Can't Look Past Conviction for Crimes of Moral Turpitude: 5th Cir.

By Brett Snider, Esq. on February 06, 2014 | Last updated on March 21, 2019

When an alien is considered for deportation proceedings, it becomes painfully important to identify whether his or her record contains any crimes of moral turpitude.

This means that any criminal conviction which classifies an alien as removable is a battleground in any deportation proceeding, since moral turpitude is truly a legal term of art. But the Fifth Circuit doesn't believe this requires much wondering, since Congress has spoken clearly on the issue.

So in Silva-Trevino v. Holder, why does the court stick to only the record of conviction?

Immigration Board Used New Method

Cristoval Silva-Trevino appealed the Board of Immigration Appeals' decision that he was indeed convicted of a crime of moral turpitude because the Attorney General used a method that departed from the relevant statute.

Silva-Trevino was charged with sexual indecency with a minor in Texas, which he admits is an aggravated felony for removal purposes. But the x-factor is whether it is also a crime of moral turpitude that would bar an immigration judge from changing his status in the future. A child sex offense conviction doesn't exactly scream "good moral character."

Holder used a new test for finding moral turpitude that looked past Silva-Trevino's conviction and presented extrinsic evidence to resolve the moral turpitude question.

The Fifth Circuit flatly denies that this is a proper interpretation of federal law, stating that the law regarding convictions of moral turpitudinous crimes is unambiguous. Similarly, in Taylor v. U.S., the U.S. Supreme Court called for a "categorical" approach to viewing convictions when determining if it is a specific type of crime.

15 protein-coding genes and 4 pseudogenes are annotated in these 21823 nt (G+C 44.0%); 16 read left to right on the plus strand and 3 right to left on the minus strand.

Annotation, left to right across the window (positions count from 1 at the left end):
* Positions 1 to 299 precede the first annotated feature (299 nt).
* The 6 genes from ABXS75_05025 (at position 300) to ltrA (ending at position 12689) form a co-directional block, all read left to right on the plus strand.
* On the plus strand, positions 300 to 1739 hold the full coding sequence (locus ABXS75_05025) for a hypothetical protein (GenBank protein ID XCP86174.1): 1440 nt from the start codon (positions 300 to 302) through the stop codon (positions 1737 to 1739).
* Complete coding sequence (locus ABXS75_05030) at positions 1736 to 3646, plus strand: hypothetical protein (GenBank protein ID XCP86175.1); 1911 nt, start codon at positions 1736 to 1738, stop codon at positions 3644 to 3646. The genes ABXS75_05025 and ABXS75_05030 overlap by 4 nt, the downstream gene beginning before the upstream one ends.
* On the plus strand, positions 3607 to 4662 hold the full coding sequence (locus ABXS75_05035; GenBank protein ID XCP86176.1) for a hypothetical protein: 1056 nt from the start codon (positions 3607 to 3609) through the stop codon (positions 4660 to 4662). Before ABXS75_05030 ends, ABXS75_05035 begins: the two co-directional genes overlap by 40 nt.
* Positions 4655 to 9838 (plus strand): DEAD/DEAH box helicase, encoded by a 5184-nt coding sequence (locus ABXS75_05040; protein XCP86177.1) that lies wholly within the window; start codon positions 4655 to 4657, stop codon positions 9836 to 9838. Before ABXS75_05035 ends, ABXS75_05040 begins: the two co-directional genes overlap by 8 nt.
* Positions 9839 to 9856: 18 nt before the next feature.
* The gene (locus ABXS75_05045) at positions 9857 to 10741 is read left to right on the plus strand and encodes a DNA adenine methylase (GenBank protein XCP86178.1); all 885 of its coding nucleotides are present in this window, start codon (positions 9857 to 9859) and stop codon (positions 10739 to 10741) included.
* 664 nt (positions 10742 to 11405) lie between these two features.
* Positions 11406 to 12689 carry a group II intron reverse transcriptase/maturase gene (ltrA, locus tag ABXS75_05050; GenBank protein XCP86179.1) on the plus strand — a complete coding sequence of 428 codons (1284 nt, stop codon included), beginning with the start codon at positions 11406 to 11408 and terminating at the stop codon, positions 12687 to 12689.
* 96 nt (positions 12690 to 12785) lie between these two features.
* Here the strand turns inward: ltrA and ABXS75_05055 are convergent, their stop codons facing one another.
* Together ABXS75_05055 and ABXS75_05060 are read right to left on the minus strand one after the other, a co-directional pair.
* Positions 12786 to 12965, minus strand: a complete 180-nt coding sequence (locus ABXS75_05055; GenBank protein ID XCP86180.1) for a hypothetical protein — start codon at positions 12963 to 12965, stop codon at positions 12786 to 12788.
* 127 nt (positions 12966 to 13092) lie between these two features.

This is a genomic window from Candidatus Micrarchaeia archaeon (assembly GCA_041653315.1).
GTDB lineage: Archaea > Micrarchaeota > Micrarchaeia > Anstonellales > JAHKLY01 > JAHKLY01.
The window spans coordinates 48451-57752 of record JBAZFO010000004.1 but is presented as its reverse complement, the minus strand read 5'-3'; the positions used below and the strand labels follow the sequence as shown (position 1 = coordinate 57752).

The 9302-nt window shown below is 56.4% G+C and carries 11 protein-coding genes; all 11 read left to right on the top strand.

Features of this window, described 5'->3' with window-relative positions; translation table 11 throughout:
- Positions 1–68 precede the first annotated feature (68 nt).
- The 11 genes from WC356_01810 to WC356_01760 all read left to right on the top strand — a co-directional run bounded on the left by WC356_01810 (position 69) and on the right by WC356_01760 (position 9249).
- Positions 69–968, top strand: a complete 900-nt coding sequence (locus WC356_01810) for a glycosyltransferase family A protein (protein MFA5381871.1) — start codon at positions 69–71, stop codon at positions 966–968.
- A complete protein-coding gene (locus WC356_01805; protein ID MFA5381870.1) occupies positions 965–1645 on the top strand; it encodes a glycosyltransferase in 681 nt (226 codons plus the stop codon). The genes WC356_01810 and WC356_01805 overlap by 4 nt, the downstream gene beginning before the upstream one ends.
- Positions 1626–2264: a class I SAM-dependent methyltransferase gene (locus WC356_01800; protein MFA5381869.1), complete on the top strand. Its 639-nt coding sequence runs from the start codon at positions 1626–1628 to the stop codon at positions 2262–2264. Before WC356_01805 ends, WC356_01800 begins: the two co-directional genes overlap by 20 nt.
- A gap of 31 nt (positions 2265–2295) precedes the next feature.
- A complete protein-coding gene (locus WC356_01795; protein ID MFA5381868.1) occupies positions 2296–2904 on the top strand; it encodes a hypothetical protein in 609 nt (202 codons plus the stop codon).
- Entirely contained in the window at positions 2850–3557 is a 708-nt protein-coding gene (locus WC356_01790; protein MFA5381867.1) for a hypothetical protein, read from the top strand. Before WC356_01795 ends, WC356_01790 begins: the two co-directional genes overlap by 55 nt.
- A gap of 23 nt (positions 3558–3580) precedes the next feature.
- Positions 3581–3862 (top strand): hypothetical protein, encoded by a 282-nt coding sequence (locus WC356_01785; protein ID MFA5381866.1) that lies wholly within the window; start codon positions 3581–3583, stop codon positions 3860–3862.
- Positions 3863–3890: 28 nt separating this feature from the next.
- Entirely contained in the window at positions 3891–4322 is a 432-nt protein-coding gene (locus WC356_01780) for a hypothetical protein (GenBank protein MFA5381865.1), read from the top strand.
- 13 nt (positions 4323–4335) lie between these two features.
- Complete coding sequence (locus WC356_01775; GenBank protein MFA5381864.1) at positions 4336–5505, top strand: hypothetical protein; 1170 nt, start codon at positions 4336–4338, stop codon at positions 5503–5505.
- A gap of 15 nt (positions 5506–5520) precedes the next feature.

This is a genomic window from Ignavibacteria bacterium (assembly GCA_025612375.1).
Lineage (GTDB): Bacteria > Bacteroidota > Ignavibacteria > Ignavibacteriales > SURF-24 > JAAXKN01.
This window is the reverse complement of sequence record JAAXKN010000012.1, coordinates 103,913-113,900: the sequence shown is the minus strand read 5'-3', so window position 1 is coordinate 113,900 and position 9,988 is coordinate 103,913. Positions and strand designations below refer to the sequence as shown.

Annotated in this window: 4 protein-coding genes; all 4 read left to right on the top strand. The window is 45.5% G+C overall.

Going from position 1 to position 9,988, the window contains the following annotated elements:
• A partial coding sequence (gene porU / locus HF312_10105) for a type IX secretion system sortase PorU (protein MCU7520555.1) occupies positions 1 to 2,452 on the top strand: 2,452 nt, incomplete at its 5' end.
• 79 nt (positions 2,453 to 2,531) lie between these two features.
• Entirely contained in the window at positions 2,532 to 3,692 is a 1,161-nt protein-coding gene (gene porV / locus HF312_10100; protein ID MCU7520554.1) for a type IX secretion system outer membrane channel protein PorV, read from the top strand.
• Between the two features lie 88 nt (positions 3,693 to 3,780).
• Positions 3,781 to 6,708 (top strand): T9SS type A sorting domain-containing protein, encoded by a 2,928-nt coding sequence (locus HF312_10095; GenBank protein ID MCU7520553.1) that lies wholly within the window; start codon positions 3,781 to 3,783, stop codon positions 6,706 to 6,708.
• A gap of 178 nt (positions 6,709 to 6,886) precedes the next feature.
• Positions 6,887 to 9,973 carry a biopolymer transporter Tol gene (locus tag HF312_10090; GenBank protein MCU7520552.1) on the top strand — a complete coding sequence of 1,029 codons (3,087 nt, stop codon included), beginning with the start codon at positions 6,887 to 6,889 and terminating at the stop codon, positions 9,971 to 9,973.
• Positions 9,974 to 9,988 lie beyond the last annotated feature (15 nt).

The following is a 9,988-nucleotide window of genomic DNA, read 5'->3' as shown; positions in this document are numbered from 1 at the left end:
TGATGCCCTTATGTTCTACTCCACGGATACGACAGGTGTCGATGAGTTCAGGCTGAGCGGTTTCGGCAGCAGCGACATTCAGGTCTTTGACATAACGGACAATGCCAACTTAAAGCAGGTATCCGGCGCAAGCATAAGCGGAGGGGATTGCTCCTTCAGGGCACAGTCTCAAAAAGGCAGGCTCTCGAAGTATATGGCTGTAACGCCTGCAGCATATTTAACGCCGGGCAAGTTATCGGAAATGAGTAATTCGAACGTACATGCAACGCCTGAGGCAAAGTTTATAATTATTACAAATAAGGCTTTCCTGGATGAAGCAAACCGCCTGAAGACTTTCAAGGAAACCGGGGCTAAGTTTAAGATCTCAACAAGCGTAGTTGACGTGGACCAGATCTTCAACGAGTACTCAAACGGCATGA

Although that decision dealt with "Three Strikes" type sentence enhancements, the rule is typically the same: don't plumb the record, let the convictions speak for themselves.

Circuit Split

The Fifth Circuit isn't alone in thinking this way. The Third, Fourth, Ninth, and Eleventh Circuits have decided in prior cases that the language of the Immigration and Nationality Act § 212 is unambiguous and is therefore repellant to this additional external test for moral turpitude.

Two Circuits have come down the other way:

For immigration practitioners in the Fifth Circuit, this may prevent a bit of a strange line of precedent. On the one hand, extrinsic evidence may be very useful in proving that your client is not a morally bankrupt child rapist and that this charge was part of a plea bargain from a separate charge. On the other hand, if extrinsic evidence of your client's crimes may truly be damning to his or her case, this ruling may be a godsend.

Until SCOTUS speaks on this issue, viewing convictions on their faces will be the law in the Fifth Circuit, which may or may not help Silva-Trevino when he returns to the Board.

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